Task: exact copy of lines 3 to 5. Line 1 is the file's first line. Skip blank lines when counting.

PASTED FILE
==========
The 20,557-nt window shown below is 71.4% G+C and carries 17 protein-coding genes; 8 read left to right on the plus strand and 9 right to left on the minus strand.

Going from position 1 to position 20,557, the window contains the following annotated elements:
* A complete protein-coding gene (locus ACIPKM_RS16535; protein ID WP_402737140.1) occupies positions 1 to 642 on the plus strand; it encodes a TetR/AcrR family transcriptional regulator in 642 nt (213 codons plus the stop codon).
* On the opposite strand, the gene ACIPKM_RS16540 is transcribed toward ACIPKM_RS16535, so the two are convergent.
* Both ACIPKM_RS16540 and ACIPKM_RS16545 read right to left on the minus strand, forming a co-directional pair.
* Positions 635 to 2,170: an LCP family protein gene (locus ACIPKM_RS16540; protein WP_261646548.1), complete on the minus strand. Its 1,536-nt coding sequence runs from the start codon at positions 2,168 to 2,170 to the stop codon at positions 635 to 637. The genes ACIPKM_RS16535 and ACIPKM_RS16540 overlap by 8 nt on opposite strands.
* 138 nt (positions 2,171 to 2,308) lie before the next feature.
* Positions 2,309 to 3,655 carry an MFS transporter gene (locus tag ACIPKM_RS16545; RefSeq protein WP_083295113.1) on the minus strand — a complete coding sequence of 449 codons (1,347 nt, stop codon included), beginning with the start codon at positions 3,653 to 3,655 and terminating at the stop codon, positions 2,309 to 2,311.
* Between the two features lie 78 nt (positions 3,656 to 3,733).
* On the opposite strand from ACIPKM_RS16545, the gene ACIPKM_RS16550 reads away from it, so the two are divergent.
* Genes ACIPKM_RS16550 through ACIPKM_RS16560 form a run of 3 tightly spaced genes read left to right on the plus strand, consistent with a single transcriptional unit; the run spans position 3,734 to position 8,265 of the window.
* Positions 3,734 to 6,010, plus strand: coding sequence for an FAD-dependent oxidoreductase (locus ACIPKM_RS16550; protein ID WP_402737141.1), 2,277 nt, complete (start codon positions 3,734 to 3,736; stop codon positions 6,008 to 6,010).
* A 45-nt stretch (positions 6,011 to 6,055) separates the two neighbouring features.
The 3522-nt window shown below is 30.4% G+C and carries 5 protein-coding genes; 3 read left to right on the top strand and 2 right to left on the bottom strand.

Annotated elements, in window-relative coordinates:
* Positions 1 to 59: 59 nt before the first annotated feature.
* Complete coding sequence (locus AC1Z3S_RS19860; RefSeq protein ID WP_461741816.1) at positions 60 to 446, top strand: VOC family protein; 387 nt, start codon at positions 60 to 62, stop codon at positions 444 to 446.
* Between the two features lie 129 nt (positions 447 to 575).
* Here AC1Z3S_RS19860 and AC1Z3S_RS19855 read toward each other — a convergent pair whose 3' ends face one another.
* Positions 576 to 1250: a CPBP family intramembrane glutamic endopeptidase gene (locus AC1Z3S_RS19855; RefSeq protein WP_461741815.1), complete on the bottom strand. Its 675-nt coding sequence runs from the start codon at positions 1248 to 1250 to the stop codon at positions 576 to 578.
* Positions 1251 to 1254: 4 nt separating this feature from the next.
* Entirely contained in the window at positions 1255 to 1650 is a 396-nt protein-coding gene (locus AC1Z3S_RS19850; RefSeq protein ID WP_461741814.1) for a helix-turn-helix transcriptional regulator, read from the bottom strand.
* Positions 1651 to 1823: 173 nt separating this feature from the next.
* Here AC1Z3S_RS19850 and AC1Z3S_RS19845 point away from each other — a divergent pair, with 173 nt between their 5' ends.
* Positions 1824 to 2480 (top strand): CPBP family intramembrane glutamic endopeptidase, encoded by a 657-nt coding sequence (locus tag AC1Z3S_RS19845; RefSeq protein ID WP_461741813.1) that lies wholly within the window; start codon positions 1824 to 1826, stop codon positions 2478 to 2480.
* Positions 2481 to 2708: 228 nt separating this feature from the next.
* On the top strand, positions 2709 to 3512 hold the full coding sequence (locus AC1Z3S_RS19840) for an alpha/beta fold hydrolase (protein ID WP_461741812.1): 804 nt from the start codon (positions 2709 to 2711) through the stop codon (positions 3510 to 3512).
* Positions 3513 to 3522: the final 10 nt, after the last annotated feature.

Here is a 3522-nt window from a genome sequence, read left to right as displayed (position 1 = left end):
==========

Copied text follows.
* A complete protein-coding gene (locus ACIPKM_RS16535; protein ID WP_402737140.1) occupies positions 1 to 642 on the plus strand; it encodes a TetR/AcrR family transcriptional regulator in 642 nt (213 codons plus the stop codon).
* On the opposite strand, the gene ACIPKM_RS16540 is transcribed toward ACIPKM_RS16535, so the two are convergent.
* Both ACIPKM_RS16540 and ACIPKM_RS16545 read right to left on the minus strand, forming a co-directional pair.